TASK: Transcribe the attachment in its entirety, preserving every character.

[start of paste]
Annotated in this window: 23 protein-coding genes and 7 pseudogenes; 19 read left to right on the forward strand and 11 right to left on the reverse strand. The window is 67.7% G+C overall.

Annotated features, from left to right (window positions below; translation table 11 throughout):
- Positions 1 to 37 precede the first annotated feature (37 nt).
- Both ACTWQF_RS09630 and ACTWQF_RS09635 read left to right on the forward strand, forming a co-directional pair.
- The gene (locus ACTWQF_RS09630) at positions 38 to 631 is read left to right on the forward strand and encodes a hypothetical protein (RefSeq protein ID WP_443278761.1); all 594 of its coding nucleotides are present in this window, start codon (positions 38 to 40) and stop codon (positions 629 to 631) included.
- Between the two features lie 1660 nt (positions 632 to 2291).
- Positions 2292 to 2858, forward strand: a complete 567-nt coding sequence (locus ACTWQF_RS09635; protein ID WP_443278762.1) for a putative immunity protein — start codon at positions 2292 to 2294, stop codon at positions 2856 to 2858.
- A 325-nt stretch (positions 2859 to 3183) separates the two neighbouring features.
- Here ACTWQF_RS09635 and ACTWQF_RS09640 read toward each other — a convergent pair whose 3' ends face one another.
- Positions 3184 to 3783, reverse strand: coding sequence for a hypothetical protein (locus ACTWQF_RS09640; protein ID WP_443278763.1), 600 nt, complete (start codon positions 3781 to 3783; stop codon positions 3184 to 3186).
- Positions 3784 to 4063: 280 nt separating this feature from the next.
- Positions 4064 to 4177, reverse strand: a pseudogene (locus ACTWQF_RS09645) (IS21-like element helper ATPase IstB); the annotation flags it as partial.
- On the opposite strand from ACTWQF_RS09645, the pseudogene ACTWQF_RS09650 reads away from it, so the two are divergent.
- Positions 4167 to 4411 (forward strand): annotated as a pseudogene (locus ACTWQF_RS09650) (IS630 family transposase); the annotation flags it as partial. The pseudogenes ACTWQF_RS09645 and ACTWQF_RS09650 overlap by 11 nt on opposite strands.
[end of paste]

Annotated in this window: 23 protein-coding genes and 7 pseudogenes; 19 read left to right on the forward strand and 11 right to left on the reverse strand. The window is 67.7% G+C overall.

Annotated features, from left to right (window positions below; translation table 11 throughout):
- Positions 1 to 37 precede the first annotated feature (37 nt).
- Both ACTWQF_RS09630 and ACTWQF_RS09635 read left to right on the forward strand, forming a co-directional pair.
- The gene (locus ACTWQF_RS09630) at positions 38 to 631 is read left to right on the forward strand and encodes a hypothetical protein (RefSeq protein ID WP_443278761.1); all 594 of its coding nucleotides are present in this window, start codon (positions 38 to 40) and stop codon (positions 629 to 631) included.
- Between the two features lie 1660 nt (positions 632 to 2291).
- Positions 2292 to 2858, forward strand: a complete 567-nt coding sequence (locus ACTWQF_RS09635; protein ID WP_443278762.1) for a putative immunity protein — start codon at positions 2292 to 2294, stop codon at positions 2856 to 2858.
- A 325-nt stretch (positions 2859 to 3183) separates the two neighbouring features.
- Here ACTWQF_RS09635 and ACTWQF_RS09640 read toward each other — a convergent pair whose 3' ends face one another.
- Positions 3184 to 3783, reverse strand: coding sequence for a hypothetical protein (locus ACTWQF_RS09640; protein ID WP_443278763.1), 600 nt, complete (start codon positions 3781 to 3783; stop codon positions 3184 to 3186).
- Positions 3784 to 4063: 280 nt separating this feature from the next.
- Positions 4064 to 4177, reverse strand: a pseudogene (locus ACTWQF_RS09645) (IS21-like element helper ATPase IstB); the annotation flags it as partial.
- On the opposite strand from ACTWQF_RS09645, the pseudogene ACTWQF_RS09650 reads away from it, so the two are divergent.
- Positions 4167 to 4411 (forward strand): annotated as a pseudogene (locus ACTWQF_RS09650) (IS630 family transposase); the annotation flags it as partial. The pseudogenes ACTWQF_RS09645 and ACTWQF_RS09650 overlap by 11 nt on opposite strands.